Dogs' owner due in court Wednesday
By Steve Herring
Published in News on August 5, 2014 1:46 PM
A man whose four pit bulls mauled a 71-year-old Wayne County woman is scheduled to appear Wednesday in District Court.
Terry Tremain Butler, 35, of 112 Country Run Lane faces charges of allowing dogs to run at large and creating a disturbance, Class 3 misdemeanors. According to N.C. General Statute 15A-1340.23, the maximum punishment for a person convicted of a Class 3 misdemeanor with no more than three prior convictions is 20 days in jail and a fine of up to $200.
Charging owners in situations like this can be tricky, county Animal Control director Vicki Falconer said.
The questions center around if the dogs were unconfined -- and whether they are regularly unattended, she said.
Wayne County Animal Control last year responded twice to the home where the pit bulls were kept, but the calls were to look at conditions and had nothing to do with the animals running loose or being aggressive, Mrs. Falconer said.
"The Sheriff's Office and I are working on what other charges we can come up with. It just is very hard to justify criminal without going back and seeing a behavioral problem."
Without evidence that the owner was warned and ignored the instruction, Mrs. Falconer said it is difficult to file for more serious charges.
"My hands are fairly tied. If it is running at large and a constant running at large, we have gone as far as -- if (the owners) are not going to listen -- of taking charges out on them. It is a multi-step thing, and it is hard without proof to know for sure."
Often, when her office gets a call about dogs running at large, by the time officers can respond, the dogs are inside a fence or tied up.
She tells callers to try to get photographs.
"I am not saying I don't believe them, but it is hard go to court without (officers) seeing (the dogs loose)," she said.
And when she does write charges, Mrs. Falconer said she often cites the state statute instead of the similar county ordinance. She said she is in the process of trying to rework and to reword some county ordinances regarding dogs running loose.
The county's statistics on bites are scarce, but between June 2013 and May 2014, Wayne County recorded 143, 38 of which were inflicted by pit bulls or pit bull mixes.
But Mrs. Falconer said pit bulls are not inherently more dangerous than other dogs. It depends on how they are treated while they are being raised, she said.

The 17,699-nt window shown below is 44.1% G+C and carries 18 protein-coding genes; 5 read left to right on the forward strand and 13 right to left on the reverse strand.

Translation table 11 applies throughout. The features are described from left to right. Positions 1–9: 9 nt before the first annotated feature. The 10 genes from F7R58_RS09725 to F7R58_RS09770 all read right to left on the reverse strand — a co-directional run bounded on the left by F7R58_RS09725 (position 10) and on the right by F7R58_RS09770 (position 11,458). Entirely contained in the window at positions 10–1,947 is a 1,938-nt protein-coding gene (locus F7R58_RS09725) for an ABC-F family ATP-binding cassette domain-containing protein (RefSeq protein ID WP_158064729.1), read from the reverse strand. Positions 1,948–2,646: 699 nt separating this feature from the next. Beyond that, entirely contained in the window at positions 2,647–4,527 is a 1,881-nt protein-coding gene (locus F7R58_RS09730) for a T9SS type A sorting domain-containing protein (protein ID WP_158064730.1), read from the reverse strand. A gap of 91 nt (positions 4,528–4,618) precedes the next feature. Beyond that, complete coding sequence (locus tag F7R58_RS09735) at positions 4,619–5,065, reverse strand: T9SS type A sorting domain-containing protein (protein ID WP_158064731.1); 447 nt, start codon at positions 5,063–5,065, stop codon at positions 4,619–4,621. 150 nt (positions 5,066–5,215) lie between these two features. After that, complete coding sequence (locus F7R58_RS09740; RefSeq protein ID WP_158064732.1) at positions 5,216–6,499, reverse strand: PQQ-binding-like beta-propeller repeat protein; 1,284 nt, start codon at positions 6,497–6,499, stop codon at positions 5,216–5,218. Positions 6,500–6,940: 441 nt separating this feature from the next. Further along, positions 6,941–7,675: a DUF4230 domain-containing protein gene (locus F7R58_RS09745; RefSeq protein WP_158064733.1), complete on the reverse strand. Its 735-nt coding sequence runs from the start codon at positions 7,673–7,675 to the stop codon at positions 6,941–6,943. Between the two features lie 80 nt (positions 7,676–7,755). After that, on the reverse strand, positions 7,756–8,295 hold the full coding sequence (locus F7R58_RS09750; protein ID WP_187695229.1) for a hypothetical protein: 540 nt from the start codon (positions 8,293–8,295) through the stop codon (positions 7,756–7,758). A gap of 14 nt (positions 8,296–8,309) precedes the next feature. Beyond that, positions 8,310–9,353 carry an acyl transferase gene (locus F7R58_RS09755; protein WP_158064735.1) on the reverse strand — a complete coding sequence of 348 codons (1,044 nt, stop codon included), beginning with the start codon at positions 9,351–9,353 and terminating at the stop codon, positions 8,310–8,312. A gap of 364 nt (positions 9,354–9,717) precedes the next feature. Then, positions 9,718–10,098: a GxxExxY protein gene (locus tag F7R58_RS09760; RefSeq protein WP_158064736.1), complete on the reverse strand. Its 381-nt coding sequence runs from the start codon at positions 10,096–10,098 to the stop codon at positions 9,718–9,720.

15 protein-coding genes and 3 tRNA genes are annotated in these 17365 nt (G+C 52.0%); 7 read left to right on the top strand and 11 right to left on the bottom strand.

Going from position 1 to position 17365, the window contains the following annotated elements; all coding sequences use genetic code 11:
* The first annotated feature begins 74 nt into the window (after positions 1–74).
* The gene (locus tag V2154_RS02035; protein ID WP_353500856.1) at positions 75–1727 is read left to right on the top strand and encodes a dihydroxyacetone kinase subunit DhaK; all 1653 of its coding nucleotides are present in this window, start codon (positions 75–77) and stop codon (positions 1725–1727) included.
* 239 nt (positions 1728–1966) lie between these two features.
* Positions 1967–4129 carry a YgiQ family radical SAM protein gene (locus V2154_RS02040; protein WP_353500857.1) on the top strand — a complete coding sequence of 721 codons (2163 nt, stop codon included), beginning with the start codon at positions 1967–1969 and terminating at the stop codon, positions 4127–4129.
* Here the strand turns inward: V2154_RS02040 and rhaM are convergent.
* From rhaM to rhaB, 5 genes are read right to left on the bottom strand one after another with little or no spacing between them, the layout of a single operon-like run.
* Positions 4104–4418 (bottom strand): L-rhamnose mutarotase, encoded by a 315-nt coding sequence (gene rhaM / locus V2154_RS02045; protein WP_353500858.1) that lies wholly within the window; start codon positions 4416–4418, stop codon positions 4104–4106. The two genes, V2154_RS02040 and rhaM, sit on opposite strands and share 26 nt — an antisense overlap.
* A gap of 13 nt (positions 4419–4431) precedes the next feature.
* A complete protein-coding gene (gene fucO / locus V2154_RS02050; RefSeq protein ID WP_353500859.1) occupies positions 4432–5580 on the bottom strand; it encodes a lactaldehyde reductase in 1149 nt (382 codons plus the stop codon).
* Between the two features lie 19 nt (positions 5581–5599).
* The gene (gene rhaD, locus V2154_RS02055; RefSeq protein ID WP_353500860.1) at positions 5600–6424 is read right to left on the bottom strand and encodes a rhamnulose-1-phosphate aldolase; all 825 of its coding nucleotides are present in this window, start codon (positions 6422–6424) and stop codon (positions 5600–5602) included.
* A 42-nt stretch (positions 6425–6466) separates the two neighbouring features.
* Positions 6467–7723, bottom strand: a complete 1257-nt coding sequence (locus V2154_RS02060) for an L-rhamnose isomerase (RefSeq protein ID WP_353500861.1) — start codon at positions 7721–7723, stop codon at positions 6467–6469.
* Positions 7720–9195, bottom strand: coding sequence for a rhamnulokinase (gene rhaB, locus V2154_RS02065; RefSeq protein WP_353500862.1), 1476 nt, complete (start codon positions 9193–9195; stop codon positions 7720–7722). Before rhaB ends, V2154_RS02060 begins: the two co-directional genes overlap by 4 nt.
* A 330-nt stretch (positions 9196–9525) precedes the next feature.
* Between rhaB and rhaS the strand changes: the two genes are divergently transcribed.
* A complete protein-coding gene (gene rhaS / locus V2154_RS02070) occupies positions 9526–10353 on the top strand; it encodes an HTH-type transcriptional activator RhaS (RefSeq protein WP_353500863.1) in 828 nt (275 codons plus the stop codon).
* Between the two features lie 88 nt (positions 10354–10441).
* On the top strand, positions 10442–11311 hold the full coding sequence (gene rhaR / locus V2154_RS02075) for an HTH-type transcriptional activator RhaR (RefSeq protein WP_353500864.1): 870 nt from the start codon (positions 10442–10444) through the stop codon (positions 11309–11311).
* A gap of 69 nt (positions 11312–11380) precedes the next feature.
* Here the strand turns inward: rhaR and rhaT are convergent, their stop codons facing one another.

"You hear it is in their blood. There is no way to prove it. Some of the best dogs that I have had in here that I have adopted out have been pit bulls."
One of the four pit bulls involved in the July 25 attack was killed at the scene. The remaining dogs were euthanized Monday.
"Anything involved in a bite I have to hold it for 10 days," Mrs. Falconer said. "Then after the 10 days, they have the option and can go home on a normal bite. On this one, I had already drawn up the dangerous dog orders for them."
On the day of the attack, she talked with Butler and gave him the option of determining the animals to be dangerous, and he relinquished them to her that day.
It is a very costly procedure to keep the animals once they have been labeled dangerous.
"They have to be within a certain-sized kennel within a fence. The kennel can't be adjoined to a fence. It has to have a top. It has to have a bottom. It has to have a dog house," she said. "It has to be so big depending on the size of the dog. If it is walked, it has to be muzzled and can't be on more than a three-foot leash. It has to have dangerous dog signs all over alerting the public that there is one. It is no way really for a dog to live the rest of its life."
Mrs. Falconer said she does not favor the procedure because the quality of life is so diminished for the animal.
"They are not a pet," she said. "They cannot be out. They have to be muzzled at all times if they are out. To me that is inhumane. You don't need a dog for that reason. But there are people that will do it."